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Airmen Providing Relief in Philippines

American Forces Press Service

WASHINGTON, Feb. 19, 2006 – Airmen from Yokota Air Base, Japan, and Andersen Air Base, Guam, in the Philippines as part of an annual bilateral exercise, are providing real-world humanitarian assistance after mudslides engulfed a village and 1,800 people, Feb. 17.

U.S. Pacific Command authorized approximately 5,500 U.S. troops to assist in disaster relief and humanitarian assistance shortly after a mountain overlooking a village in southern Leyte Island disintegrated into mud following two weeks of steady rain. The troops were already in the region as part of a bilateral exercise called Balikatan.

Yokota's 36th Expeditionary Airlift Squadron, which flies C-130 aircraft, has already transported more than 40 people and several tons of equipment, including a forklift, to be used in the relief efforts.

"First of all, our thoughts are with the families who lost members in the mudslide," said Lt. Col. Bill Summers, 36th EALS commander. "We are ready to assist along with our sister services in supporting the relief efforts of Philippine government."

According to reports, the village is so remote it takes five to six hours to get there from the nearest airport in Leyte's provincial capitol, Tacloban, nearly 400 miles south of Manila.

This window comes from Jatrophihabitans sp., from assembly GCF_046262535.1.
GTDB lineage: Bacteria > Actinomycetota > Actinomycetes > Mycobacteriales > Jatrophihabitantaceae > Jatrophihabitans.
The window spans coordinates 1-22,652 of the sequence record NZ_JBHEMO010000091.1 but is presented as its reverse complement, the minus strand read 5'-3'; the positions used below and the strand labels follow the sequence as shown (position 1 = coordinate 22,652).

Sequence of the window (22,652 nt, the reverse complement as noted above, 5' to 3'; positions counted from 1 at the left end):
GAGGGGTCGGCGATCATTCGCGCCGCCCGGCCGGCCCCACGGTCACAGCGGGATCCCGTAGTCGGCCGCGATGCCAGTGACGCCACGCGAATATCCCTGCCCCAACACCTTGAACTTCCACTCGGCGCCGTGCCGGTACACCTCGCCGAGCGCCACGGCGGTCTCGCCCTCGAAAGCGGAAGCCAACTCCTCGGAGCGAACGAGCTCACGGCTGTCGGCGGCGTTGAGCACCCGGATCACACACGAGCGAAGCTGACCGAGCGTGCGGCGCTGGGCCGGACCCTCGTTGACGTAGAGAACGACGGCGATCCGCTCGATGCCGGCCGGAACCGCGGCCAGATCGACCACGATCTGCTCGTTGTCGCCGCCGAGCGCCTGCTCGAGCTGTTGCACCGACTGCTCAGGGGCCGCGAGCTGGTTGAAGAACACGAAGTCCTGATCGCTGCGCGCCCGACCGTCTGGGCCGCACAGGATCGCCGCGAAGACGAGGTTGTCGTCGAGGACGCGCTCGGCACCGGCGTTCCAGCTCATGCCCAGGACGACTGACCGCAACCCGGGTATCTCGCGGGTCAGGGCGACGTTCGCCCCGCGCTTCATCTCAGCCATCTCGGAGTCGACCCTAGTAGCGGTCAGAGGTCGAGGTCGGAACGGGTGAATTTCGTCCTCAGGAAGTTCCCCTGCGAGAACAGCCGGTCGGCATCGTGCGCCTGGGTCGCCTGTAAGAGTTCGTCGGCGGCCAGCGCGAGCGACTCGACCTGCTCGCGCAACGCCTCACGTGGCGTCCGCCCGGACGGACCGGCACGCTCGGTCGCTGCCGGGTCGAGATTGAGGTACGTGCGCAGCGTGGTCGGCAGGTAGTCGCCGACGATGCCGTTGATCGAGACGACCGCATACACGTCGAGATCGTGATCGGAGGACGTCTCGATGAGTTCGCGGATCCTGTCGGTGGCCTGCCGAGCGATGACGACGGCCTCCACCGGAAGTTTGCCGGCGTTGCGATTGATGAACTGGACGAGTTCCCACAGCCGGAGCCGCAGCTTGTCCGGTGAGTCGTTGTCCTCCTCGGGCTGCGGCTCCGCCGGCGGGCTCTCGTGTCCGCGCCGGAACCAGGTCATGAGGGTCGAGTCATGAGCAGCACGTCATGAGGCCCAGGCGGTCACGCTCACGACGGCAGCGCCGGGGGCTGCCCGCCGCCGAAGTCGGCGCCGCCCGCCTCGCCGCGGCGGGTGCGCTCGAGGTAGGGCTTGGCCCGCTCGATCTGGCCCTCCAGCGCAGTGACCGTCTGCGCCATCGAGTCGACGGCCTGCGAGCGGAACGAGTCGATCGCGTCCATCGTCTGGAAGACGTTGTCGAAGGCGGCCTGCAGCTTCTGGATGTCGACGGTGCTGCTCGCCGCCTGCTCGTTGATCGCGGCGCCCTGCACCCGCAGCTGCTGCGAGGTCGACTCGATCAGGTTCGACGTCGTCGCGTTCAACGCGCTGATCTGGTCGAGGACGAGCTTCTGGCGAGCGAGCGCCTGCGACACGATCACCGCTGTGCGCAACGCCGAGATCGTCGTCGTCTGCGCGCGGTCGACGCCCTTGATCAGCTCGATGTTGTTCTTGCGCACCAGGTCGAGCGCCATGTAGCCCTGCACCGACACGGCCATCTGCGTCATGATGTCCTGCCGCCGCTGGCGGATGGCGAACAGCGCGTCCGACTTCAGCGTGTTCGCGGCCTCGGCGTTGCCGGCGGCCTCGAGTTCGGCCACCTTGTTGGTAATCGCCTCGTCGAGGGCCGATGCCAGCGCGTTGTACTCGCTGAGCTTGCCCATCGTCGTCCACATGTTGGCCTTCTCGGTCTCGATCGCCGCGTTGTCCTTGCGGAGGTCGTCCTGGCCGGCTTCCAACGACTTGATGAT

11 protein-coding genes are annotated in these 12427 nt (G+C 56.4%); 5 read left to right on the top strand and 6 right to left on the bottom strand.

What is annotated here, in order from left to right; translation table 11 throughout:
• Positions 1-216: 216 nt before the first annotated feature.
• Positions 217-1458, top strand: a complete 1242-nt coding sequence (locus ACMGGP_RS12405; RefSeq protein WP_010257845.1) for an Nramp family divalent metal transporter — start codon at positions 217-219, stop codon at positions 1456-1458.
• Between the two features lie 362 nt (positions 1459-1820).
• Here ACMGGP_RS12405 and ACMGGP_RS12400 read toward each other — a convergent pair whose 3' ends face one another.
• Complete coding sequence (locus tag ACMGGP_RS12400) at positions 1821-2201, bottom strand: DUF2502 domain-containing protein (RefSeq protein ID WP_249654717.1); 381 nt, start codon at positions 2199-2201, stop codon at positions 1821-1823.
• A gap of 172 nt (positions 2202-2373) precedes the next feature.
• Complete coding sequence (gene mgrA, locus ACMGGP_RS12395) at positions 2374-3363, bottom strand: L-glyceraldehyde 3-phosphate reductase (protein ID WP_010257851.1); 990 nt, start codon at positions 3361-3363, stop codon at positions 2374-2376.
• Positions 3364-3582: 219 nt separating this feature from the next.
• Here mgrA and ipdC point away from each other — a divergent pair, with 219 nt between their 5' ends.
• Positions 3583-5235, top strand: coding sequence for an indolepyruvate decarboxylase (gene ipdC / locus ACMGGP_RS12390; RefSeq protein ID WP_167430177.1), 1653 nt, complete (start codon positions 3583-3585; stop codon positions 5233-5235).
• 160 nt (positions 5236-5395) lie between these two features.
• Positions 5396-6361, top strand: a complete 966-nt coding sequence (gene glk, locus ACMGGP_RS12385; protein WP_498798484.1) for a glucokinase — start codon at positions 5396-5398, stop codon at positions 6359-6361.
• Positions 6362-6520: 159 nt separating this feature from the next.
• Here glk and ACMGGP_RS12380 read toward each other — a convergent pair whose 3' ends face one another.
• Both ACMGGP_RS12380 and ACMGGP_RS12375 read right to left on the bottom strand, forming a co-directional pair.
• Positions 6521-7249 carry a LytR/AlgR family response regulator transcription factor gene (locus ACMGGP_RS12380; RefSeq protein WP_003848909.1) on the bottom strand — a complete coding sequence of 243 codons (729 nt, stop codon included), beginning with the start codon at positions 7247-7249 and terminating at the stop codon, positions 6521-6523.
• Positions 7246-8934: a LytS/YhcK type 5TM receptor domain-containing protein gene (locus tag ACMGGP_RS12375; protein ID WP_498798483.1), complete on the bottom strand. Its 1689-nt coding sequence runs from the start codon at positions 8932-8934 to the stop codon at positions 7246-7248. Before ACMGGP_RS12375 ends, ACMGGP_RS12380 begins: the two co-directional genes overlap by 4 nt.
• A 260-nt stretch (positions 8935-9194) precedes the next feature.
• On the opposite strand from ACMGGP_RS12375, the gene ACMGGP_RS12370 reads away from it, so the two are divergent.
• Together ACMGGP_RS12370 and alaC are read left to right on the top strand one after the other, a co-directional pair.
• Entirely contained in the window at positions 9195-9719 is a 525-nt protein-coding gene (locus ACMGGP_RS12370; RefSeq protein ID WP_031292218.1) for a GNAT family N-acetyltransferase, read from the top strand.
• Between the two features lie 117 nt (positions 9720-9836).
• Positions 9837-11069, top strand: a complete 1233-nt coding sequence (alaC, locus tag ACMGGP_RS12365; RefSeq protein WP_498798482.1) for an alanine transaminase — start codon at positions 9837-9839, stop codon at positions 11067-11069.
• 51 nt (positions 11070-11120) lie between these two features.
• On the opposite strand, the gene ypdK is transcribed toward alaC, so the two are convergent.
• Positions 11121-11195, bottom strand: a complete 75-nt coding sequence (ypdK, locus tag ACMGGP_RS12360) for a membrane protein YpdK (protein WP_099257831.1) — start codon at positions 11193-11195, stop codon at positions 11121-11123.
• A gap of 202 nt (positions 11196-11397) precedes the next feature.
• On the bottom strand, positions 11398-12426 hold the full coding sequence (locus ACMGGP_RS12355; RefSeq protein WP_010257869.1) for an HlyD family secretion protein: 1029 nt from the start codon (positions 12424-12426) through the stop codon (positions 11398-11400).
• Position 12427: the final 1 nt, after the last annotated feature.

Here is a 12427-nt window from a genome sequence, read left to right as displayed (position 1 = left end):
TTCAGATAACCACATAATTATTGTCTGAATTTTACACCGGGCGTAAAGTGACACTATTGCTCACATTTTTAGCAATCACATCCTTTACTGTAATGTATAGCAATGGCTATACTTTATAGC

"Yokota is the airlift hub of the Pacific and we stand ready and able to get whatever is needed to assist in the effort," Summers said. "The 36th trains for all sorts of contingencies and I'm confident we'll be able to get the much needed supplies and equipment to the affected areas as quickly as possible."

In addition to the 36th EALS, the 36th Contingency Response Group from Andersen is providing assistance. The group, which consists of the 736th Security Forces Squadron and 36th Mission Readiness Squadron, deployed to Clark Air Base in early February to open the air base in preparations for the upcoming exercise.

The group's mission is to be on 12-hour alert and ready to open an airfield or engage in any other mission as Pacific Air Forces sees fit. In 2005, group members assisted with tsunami relief efforts in Southeast Asia, deployed to the Kamchatka Peninsula to aid in the rescue of the trapped Russian submariners and traveled to Mongolia in support of the president's tour.

Additional airmen throughout the Pacific theater are gearing up to provide support, as needed. The 15th Airlift Wing at Hickam Air Force Base, Hawaii, which just received its first C-17 Feb. 8, is on alert to deploy its new aircraft and supplies to the region. The Hickam C-17 is the first such aircraft to be permanently based outside the U.S. mainland and is flown and maintained jointly by active-duty airmen and the Hawaii Air National Guard.

The Kenney Warfighting Headquarters, also based at Hickam, is coordinating PACAF's support to the operation.

So far, 56 bodies have been found and 906 people are officially listed as missing following the mudslide, but the Philippine National Red Cross fears the numbers of dead will increase drastically, according to reports.

(Compiled from a Headquarters, U.S. Air Force news release.)

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